As we can see, gas prices have fallen by 80% within a year period. This is particularly important for Europe. However, a lot will depend on how cold the upcoming winter will be. Energy resource prices also directly affect electricity prices in Europe. And along with the drop in gas prices, electricity prices also fall:


Additionally, let’s look at another hot topic: grain prices.

As we can see in the inflation indicators, food prices have risen very rapidly. In Europe + 13%. However, grain prices have stabilized lately for quite some time.


Yes, at the beginning of the war, prices flew into space. Now prices have somehow found solid ground.

Yes, Russia's position in the grain deal can change quite a lot.

But, if you think straight, it’s rather simple with Russia, they won’t miss any opportunity to mess up everything they can get their hands on.

And now we return to the initial question – when can we expect the stabilization and reduction of interest rates? Inflation, as we can see, is already decreasing. And falling commodity prices also indicate that inflation is expected to continue to decline. However, there might be some changes that could alter that course: war, cold winter, and OPEC decisions (e.g. drastically reducing production volumes). Therefore, under the existing conditions, if no overseen factor will come to play, inflation will continue to reduce.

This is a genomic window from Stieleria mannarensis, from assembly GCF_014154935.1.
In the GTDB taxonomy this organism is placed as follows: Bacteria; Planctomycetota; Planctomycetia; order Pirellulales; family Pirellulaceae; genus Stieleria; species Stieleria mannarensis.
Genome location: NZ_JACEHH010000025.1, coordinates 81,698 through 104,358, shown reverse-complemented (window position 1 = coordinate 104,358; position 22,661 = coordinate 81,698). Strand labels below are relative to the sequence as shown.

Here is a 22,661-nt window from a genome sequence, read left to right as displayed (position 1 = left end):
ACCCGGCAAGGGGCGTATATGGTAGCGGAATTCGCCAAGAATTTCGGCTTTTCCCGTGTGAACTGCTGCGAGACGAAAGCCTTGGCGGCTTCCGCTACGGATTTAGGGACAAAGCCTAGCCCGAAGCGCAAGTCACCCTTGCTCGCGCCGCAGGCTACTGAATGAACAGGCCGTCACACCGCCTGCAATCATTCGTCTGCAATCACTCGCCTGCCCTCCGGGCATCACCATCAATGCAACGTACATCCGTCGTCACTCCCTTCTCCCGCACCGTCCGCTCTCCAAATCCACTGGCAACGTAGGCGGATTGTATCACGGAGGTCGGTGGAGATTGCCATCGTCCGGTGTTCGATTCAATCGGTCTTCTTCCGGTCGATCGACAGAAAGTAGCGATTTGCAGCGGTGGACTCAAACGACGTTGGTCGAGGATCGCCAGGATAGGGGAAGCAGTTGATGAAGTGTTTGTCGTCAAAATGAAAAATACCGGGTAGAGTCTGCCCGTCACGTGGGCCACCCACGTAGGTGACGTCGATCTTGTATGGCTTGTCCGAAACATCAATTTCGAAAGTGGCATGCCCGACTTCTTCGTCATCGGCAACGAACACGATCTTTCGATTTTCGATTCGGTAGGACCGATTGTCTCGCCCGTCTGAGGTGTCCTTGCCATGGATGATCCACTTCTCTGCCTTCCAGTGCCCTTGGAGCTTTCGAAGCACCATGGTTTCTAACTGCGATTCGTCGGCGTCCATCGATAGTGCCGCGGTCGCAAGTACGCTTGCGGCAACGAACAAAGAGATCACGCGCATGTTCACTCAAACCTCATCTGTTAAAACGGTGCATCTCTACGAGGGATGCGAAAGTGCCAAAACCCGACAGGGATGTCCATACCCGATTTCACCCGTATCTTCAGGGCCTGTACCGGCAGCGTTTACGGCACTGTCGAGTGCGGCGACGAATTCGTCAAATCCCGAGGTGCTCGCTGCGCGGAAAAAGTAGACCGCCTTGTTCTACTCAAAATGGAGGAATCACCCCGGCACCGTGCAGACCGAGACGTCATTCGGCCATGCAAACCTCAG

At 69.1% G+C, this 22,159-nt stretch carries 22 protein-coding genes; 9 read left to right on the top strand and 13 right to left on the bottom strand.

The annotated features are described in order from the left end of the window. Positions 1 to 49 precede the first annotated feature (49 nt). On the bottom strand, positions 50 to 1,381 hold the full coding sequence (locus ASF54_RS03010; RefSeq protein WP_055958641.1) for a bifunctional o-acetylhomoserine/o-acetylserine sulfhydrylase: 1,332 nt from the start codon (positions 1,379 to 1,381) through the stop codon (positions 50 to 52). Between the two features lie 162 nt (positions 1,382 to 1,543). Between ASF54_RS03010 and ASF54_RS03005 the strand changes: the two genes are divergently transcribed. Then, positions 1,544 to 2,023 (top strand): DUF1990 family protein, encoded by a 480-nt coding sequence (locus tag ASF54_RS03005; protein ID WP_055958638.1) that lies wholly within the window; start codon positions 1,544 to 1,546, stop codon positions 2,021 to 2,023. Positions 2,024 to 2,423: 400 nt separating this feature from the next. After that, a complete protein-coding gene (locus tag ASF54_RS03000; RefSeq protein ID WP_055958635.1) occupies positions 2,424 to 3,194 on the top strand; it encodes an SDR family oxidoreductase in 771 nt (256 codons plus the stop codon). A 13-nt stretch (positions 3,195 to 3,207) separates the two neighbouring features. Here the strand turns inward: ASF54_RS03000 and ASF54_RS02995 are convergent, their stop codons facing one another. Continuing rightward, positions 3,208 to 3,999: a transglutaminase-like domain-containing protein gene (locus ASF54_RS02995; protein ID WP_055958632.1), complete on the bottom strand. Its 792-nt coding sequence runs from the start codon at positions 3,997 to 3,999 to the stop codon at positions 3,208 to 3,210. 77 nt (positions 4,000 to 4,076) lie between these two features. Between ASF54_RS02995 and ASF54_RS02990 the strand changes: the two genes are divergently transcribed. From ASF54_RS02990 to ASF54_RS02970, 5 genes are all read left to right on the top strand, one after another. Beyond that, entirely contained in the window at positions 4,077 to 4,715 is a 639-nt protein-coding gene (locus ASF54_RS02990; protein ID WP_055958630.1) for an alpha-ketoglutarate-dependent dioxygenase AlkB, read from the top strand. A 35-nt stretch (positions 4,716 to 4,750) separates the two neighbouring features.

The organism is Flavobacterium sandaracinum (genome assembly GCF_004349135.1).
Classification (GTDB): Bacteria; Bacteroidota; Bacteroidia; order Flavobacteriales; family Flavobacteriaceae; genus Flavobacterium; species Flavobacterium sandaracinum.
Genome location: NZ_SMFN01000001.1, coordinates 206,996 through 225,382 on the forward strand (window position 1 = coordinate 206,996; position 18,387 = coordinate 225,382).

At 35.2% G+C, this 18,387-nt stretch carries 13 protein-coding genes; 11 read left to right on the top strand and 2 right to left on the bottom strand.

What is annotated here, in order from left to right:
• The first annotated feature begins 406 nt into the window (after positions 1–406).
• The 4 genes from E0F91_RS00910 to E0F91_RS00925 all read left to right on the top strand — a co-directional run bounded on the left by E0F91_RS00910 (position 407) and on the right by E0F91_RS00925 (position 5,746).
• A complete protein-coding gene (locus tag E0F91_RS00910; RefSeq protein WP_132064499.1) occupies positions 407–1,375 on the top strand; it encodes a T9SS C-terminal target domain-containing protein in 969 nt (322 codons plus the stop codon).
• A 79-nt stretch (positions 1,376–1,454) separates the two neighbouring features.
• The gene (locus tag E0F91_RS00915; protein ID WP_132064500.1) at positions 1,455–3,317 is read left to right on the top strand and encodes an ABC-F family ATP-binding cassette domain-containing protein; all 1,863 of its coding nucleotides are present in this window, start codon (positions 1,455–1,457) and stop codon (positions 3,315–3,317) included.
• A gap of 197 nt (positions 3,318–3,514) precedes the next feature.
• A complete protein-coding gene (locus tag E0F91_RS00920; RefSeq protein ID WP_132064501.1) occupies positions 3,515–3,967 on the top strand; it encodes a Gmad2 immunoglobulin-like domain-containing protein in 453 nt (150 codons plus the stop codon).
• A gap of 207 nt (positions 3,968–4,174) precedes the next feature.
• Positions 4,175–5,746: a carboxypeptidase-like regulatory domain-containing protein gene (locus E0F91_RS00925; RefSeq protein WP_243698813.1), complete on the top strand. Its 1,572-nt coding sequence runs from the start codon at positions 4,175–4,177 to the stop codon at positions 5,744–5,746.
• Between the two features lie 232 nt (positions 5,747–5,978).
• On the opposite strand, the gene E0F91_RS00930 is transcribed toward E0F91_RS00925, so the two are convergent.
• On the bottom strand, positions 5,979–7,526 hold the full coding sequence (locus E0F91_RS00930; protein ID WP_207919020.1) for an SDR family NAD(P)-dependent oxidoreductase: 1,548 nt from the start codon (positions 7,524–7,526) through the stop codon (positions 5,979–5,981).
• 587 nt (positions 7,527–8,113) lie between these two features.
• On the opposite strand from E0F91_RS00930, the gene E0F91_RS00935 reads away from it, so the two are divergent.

And, if we look historically at the FOMC and its decisions to cut rates, it usually happens when either a recession was approaching or there is already a recession.


And here I would like to agree with the most aggressive forecasters that the relatively high-interest rates will not be able to last for a long time. Why relatively? Because historically the market is used to long-term cheap money, and it has become the norm. And, since the outlook of several indicators tells us that the economy is not in a good state, the inflation most likely will continue to decrease, and may even experience rapid fall.


Summing up.

Expect a slight economic ease and, as a result, a correction in the financial markets. Looking at both the SP500 and FAANG charts separately, it also looks like a correction is expected from a technical point of view.



Why am I specifically referring to FAANG?

Simply because FAANG (Facebook, Amazon, Apple, Netflix, and Google) makes up 20% of the entire S&P500 index. Therefore, it is safe to say that if the FAANG adjusts, the index itself will adjust as well.

So, my point of view: I want a correction - BIG or SMALL, it doesn't really matter. And I am ready to think that the economy will be back on track and a new cycle will begin.


Stay tuned!

Agris